After what can only be described as a tragic lesson in life and death, I found myself at the age of 17 in a Lithuanian Franciscan monastery, on a determined quest for the meaning of life. As the youngest novice in this order's sixty year history in America, I was provided with special tutorial situations on all aspects of the Catholic Church and the rule of the Ordo Frati Minori (Order of Friars Minor).
The Judeo-Christian tradition was my upbringing and I found myself devouring all I could in my personal search of lifting the veil between the temporal and spiritual planes. Ultimately, this analytical and determined purpose led to the rejection of certain tenets of this faith and prompted me to what I believe to be higher ground as I furthered my lessons in the occult. However, the richness and depth of the 'Franciscan Experience' has much to teach occultists today as we all strive forward in the Great Work.
Before I go further, I would like to clarify the spiritual disciplines and lessons to which I have referred. These originate in the life, writings, and experiences of St. Francis of Assisi and not in the practices of any of the current Franciscan orders. Indeed, I'm sure Francis would turn over in his grave from the bastardization of his original rule and testament for his early band of Christian mystics. I suppose it could be said in a manner of speaking that St. Francis himself convinced me to leave the Franciscans two years later. There could be found none of the original substance of Francis within his order.
Franciscan mysticism has as its foundation, "Complete and utter commitment to the Light" (Rule of 1221). This level of intense commitment without compromise is perhaps the greatest testament of Franciscanism. In Francis' conversion he had a vision of a king who asked him, "Who is it better to serve, the servant or the master?" To this Francis answered, "Why, the master, of course." The king in the vision continued, "Then why, Francis, do you continue to serve the servant?" From that moment forward Francis would never "serve the servant" again.
This quality of utter commitment without compromise is what led to Francis' intense spiritual growth and rapturous mystical experiences. I believe this is Francis' greatest lesson to the aspiring occultists of today.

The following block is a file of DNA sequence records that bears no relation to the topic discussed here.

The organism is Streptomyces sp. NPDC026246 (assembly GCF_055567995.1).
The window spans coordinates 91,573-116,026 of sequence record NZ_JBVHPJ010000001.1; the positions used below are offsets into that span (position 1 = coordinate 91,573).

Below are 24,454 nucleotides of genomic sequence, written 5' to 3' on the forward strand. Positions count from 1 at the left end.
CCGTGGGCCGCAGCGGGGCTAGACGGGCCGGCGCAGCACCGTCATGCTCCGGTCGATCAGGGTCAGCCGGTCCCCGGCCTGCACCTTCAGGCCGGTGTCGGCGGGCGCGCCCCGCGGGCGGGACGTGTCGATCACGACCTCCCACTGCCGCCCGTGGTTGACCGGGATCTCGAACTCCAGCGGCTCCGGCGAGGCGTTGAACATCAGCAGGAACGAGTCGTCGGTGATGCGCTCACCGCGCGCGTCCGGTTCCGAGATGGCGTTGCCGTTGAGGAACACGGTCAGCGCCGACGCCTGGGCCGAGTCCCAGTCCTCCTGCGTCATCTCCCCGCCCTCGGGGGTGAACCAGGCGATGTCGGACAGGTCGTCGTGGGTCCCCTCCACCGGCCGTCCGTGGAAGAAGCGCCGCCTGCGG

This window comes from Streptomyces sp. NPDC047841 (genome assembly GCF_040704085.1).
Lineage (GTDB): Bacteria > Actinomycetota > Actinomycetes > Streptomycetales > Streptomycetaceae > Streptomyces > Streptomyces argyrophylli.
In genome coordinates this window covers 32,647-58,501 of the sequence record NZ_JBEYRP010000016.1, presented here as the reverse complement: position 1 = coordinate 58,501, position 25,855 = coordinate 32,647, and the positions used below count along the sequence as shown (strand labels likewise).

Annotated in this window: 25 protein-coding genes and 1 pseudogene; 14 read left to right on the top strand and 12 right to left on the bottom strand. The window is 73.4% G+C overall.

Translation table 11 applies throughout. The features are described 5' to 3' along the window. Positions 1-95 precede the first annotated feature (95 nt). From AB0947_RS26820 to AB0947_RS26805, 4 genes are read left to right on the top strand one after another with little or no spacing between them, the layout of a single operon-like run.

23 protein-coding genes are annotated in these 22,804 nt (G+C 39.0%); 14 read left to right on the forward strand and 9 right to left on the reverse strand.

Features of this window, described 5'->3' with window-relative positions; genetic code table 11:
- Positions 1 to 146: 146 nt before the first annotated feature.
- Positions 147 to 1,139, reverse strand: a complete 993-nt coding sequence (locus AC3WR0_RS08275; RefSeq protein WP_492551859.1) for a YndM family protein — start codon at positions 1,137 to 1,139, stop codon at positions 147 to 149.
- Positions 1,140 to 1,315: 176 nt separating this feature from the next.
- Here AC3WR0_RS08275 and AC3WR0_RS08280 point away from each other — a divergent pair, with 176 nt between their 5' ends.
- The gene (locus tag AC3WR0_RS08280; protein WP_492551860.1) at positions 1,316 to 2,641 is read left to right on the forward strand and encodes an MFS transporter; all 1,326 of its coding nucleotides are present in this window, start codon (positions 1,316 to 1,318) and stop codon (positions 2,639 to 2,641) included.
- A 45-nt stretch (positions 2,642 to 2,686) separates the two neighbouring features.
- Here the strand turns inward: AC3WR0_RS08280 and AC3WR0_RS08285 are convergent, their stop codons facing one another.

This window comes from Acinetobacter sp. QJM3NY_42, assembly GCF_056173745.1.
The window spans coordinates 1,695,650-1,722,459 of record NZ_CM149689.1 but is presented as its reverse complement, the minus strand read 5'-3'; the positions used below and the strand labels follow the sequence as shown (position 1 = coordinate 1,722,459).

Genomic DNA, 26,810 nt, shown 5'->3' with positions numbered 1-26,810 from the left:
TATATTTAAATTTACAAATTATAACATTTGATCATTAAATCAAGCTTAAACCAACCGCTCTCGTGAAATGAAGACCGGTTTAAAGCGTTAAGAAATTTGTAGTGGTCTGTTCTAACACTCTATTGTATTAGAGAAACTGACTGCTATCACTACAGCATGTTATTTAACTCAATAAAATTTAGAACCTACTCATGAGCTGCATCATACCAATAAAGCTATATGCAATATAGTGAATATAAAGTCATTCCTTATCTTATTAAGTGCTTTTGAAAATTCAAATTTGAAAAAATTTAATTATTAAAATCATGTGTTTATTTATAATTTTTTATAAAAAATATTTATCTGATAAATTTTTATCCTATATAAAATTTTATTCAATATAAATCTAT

One can read and write and talk about all the properties of the ocean and be a veritable expert in oceanography, but unless that journey to the ocean is made, to feel, to hear and breath it, one will never be able to experience it. It is this experience that separates intelligence or knowledge from Wisdom. It is the difference of discussing Tchaikovsky's Waltz of Flowers and of hearing it, and perhaps even playing it.
Francis knew this and took all aspects of scripture and applied them in their fullest sense. By doing so, Francis reached a state of enlightenment in which his understanding of the cosmic process often put him at conflict with the papacy and doctrines of the Catholic Church, which caused him great pain and confusion. Consider the following excerpt from a letter to Brother Leo:
"I had the following vision, my dear Leo, that causes me some alarm and yet some solace as well, pray to our Lord God that I am being led in the right path! The Almighty in the form of a searing light said to me, '1 am whom am, I am the very process of enlightenment.' The Angel of Darkness is necessary to this process. This process, my son, does take an enormous length of time, but I assure you, once the process is more correctly understood this length of time will no longer be regarded as an essential limitation or evil. It will be seen to be the very essence of the process itself...."
- (Letters to Leo Celano, First Life)
The full impact of that statement cannot clearly be understood without considering the age in which it was written. The Crusades were in full swing (literally!) at that time and Francis' order had swelled from twelve followers to over twelve thousand in less than ten years. To have even proposed the thought of evil and good being one and the same would have resulted in excommunication and most likely death. These profound insights would continue to plague Francis until he decided to retreat from the title of General Minister, and he would spend his final days in a hermitage in the woods of Assisi that he so loved.
The second point of Franciscan mysticism is simplicity. Francis intuitively understood the great paradox of complex simplicity and simple complexity. By 'reducing' the path of spirituality to simply practicing the act of being in the presence of YVWH, his followers didn't need volumes of information on spirituality but instead found the same information within themselves as they understood that the practice and path toward godhead was godhead. Like the Taoists, Francis understood that nothing is something, that less is more and the mind returns with the Pearl where knowledge, distant vision and eloquence fail.
With the two lessons of Franciscanism, commitment without compromise and simplicity, we would be well on our way to a profound understanding and enlightenment. Occultism is not as easy to understand. Occultism could be likened unto ~, which is immutable and cannot be located in space or time. However, Francis would remind us that ultimate complexity equals absolute simplicity...as simple as pi.
Matter is therefore subject to death,
and is thereby nearer to nothingness.
Life which delights in material joys and neglects God,
tends to nothingness and is thereby iniquity.
Reasoning does not create truth but discovers.
Before it is discovered it abides in itself.
-St. Francis of Assisi
Webpage and content Copyright©2002 Gnostic Cross Magazine.